My weekly planning process

Every Sunday morning I spend 15-minutes journaling about the past week and the one ahead. First, I ask myself four questions about the past week: Why will I remember it? What did I do well? What do I want to do differently? What did I learn? Then looking ahead, I have a list of areas in my life that I check-in on—kids, my relationship, health, and social. I set two or three intentions for each: What few activities with the kids will make this week special? When will Joe and I

Weekly Wins Wednesday

You know me. I love traditions. So, enter a new one for Uplift—Weekly Wins Wednesday. Each week (either here or on our Instagram), we’ll celebrate all of our wins. Call out the little (or big) things in our life that are going well. So often, it’s easy to focus on the negative versus everything going right. So for me: All of our pilots at companies are converting to bigger deals! Joe and I have had some really great recent dates (both at home and out) I’ve been slipping in a

Outlast Your Impulses

I’m insanely impulsive. I want. Things. Now. A simple trick has slowed me down—setting a 10-minute timer. Every time I feel that impulsive feeling (to eat that extra snack or send that emotional email), I turn on my phone’s timer. At the end of 10-minutes, I am free to do what I want. However, I’ve found that usually what I want has changed. I’m a big believer in controlling what you can control, and sometimes we can’t control our impulses. But, we can control whether we set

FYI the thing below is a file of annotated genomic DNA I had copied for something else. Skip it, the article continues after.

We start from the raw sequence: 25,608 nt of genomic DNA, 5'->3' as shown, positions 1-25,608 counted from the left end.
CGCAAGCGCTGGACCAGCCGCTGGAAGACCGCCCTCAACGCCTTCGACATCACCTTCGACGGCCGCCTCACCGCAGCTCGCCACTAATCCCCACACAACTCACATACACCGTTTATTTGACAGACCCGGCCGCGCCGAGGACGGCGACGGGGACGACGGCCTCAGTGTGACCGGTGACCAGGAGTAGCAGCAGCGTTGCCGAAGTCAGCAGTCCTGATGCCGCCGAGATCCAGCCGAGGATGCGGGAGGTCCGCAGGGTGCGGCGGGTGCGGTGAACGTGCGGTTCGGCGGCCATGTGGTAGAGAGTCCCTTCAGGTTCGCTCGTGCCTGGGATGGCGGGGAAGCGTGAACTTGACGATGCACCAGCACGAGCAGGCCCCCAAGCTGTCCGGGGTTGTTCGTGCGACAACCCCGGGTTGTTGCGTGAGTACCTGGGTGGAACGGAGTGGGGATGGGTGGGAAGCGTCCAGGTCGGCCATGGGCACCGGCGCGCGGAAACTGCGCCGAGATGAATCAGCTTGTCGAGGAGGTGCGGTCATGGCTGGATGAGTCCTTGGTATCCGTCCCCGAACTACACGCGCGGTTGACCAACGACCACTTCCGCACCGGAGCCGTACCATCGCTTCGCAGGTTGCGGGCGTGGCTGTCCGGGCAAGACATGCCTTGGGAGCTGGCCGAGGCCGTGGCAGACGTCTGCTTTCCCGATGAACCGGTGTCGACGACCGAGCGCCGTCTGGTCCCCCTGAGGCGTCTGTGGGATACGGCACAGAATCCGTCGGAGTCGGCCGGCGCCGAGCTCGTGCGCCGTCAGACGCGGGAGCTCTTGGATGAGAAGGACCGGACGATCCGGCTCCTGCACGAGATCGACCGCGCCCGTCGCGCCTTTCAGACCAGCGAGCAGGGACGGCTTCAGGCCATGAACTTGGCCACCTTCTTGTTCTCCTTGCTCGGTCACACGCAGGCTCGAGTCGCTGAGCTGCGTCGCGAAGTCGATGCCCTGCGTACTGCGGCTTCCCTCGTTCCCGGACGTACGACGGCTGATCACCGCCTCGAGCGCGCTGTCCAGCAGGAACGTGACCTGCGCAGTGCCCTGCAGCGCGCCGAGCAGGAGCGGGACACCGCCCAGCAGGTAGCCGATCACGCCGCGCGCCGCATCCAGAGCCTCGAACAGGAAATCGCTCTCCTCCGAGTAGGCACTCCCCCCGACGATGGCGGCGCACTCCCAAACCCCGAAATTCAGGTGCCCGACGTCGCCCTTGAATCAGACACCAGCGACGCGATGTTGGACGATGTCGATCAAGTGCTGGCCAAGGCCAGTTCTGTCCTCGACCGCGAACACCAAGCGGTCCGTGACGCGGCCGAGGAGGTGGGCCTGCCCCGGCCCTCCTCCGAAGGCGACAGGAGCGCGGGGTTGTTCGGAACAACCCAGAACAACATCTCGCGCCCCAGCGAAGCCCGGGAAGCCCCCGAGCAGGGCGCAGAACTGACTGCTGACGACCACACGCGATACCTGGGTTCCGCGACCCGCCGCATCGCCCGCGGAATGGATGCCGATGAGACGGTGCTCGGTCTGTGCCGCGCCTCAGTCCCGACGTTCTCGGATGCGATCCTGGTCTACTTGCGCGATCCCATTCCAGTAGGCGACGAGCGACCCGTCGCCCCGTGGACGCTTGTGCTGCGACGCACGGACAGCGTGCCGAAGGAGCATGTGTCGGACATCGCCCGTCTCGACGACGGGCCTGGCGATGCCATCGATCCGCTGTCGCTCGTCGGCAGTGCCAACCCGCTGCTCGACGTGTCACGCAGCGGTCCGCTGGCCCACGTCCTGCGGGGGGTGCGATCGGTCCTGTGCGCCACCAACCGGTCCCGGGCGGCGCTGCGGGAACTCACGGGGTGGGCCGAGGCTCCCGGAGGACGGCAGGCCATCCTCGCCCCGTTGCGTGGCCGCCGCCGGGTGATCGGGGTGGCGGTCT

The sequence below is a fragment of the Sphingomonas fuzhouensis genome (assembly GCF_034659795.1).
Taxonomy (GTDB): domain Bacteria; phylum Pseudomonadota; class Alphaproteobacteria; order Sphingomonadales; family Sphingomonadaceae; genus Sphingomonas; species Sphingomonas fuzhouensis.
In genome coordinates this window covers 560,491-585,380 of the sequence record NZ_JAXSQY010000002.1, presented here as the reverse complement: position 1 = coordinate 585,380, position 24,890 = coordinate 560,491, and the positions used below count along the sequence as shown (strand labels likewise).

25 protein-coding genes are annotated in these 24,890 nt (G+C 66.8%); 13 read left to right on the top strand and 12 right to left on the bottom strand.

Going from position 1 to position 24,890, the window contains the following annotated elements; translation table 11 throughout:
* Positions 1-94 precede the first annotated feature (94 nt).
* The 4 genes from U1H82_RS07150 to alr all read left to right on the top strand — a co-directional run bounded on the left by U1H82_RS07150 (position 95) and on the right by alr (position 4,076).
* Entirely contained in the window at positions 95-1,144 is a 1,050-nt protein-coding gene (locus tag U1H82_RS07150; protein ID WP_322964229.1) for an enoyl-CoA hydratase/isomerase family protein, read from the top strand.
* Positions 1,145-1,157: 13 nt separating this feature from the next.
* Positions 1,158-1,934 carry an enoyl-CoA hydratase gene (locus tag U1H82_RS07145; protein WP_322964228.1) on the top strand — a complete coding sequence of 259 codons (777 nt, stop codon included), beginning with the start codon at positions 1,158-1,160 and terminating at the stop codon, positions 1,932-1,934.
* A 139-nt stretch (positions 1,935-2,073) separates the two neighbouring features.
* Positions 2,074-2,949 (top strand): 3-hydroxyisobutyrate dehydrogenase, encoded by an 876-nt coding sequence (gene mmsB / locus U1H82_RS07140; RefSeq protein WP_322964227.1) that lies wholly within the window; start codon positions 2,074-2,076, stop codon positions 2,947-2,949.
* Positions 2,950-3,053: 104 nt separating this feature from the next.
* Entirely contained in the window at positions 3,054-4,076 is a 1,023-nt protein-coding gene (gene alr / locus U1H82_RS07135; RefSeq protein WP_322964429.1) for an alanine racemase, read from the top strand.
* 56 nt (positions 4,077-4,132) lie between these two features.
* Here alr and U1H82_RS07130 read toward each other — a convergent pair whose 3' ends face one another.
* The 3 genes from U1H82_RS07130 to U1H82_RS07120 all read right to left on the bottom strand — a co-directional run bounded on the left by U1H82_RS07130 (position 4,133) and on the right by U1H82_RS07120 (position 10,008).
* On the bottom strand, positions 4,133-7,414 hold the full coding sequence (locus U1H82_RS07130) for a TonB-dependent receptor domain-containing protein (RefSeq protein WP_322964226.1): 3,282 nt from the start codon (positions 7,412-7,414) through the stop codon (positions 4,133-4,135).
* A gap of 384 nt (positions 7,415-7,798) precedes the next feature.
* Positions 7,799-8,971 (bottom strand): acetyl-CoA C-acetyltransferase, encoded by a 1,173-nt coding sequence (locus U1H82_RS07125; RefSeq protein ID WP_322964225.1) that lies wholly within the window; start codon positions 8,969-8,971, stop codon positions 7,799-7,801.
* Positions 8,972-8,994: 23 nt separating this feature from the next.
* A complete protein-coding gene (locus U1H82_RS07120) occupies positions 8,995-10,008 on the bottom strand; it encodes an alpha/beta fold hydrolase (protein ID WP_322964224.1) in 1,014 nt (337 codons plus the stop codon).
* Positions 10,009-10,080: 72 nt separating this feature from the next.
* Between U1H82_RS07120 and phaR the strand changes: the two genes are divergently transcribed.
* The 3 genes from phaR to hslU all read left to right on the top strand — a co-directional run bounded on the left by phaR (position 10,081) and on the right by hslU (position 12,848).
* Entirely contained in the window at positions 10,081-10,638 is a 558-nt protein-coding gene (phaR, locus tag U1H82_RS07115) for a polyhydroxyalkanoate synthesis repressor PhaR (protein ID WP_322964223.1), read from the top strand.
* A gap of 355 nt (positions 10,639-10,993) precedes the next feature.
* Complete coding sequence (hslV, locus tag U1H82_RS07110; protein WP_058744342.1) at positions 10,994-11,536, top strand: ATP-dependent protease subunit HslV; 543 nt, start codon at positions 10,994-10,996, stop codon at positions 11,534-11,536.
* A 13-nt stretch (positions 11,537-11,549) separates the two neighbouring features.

Be Alone with Your Thoughts

Inspired by Cal Newport’s new book, Digital Minimalism, I’m seven days into a 30-day digital detox of no podcasts, social media or blogs. It’s amazing. I even have started going on evening or morning walks—by myself, sans headphones. These 30-minute sessions with just my thoughts made me recognize how rarely I just think. Guess what? Thinking is good. I’m finding myself making better decisions and being less stressed overall. So today, risk being bored a bit. Put away you